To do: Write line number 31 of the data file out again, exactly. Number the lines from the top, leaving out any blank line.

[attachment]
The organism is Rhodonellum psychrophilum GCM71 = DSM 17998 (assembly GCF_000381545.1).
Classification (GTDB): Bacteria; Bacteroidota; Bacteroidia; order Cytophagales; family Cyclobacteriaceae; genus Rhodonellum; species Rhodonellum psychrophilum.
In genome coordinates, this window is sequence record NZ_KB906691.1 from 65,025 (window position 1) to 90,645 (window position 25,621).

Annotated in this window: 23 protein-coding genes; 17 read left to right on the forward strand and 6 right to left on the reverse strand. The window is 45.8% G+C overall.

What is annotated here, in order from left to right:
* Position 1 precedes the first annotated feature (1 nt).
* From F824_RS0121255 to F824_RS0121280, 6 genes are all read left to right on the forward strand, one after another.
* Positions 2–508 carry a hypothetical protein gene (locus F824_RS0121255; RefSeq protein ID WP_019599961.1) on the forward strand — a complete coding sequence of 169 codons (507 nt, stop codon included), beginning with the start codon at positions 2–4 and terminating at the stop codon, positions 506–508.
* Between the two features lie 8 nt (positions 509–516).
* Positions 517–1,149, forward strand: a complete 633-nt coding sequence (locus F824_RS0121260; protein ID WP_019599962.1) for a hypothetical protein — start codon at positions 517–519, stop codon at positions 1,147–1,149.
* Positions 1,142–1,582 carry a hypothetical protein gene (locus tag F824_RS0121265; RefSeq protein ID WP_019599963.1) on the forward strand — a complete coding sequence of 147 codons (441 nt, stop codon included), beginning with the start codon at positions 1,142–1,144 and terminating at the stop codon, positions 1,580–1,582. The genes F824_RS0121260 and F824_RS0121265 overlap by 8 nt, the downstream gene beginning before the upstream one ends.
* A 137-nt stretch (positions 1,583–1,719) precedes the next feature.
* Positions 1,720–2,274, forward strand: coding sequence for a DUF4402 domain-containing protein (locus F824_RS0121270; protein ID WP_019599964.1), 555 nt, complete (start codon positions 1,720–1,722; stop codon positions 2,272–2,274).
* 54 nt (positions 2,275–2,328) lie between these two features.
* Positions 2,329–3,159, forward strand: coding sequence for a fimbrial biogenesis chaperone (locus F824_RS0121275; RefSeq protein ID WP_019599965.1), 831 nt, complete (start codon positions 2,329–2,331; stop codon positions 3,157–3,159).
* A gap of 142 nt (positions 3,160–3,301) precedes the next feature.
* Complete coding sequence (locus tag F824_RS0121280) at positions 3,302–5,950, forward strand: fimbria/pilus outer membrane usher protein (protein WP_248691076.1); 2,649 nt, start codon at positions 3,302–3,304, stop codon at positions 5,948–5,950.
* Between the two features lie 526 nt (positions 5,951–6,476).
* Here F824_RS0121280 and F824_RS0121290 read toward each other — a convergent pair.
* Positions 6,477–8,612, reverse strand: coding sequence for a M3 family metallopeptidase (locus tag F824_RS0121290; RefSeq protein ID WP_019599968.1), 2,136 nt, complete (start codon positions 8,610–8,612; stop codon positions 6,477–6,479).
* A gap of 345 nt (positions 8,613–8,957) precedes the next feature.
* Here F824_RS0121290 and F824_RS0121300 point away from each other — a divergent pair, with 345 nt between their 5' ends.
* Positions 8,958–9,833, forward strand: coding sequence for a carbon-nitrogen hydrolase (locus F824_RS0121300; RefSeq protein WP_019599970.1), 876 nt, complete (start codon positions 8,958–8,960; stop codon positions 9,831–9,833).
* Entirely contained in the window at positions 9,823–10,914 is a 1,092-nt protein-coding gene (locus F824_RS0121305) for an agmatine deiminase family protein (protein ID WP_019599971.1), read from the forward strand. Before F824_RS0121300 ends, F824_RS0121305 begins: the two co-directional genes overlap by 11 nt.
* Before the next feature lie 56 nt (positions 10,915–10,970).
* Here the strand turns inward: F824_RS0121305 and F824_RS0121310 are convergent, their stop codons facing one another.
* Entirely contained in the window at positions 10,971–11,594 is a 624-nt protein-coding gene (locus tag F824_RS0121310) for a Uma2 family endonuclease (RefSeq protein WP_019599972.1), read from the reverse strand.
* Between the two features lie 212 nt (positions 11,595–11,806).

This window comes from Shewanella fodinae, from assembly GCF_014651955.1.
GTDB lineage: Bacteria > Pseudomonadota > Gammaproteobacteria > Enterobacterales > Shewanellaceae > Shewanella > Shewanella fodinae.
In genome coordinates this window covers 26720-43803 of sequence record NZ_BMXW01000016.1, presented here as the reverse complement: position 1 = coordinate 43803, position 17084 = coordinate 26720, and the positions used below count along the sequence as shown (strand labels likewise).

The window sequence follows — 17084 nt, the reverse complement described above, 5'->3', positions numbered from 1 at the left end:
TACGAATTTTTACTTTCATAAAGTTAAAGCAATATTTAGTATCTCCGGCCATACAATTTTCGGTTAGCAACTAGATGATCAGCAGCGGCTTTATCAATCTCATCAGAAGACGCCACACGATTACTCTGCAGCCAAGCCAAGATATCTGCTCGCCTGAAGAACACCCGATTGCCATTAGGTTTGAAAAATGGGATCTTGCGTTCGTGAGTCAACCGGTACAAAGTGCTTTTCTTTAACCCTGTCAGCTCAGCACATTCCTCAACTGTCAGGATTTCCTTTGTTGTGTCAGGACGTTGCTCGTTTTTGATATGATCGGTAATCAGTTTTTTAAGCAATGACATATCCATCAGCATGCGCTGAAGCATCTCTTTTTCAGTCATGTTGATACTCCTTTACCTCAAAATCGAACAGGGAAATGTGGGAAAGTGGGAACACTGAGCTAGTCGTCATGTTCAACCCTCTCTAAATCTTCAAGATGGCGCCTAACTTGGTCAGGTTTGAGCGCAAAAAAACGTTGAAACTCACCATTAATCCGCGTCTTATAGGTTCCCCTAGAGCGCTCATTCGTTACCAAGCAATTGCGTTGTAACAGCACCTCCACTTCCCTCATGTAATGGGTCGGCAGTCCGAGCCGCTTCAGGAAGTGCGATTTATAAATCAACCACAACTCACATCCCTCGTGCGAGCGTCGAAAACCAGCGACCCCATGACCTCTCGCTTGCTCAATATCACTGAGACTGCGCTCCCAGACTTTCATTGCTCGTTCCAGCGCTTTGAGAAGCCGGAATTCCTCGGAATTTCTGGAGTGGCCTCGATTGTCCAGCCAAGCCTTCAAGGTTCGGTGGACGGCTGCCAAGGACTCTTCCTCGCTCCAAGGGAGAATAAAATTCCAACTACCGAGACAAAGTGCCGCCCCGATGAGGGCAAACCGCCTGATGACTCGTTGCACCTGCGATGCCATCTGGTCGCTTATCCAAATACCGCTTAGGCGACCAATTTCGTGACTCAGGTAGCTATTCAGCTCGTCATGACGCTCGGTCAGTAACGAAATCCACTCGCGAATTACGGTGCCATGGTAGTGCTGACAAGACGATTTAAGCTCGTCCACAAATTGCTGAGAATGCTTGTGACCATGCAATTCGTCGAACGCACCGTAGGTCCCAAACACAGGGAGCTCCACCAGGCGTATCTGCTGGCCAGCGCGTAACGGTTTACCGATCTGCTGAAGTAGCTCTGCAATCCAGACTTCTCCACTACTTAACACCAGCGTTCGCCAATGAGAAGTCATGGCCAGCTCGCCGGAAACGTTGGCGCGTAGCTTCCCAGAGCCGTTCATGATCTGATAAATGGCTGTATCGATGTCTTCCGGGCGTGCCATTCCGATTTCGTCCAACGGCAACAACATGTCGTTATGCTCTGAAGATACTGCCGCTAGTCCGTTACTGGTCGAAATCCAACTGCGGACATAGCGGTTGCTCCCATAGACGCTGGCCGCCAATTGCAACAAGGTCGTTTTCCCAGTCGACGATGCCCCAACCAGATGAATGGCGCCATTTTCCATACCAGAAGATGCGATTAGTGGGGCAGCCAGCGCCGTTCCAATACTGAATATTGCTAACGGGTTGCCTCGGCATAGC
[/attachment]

In genome coordinates this window covers 26720-43803 of sequence record NZ_BMXW01000016.1, presented here as the reverse complement: position 1 = coordinate 43803, position 17084 = coordinate 26720, and the positions used below count along the sequence as shown (strand labels likewise).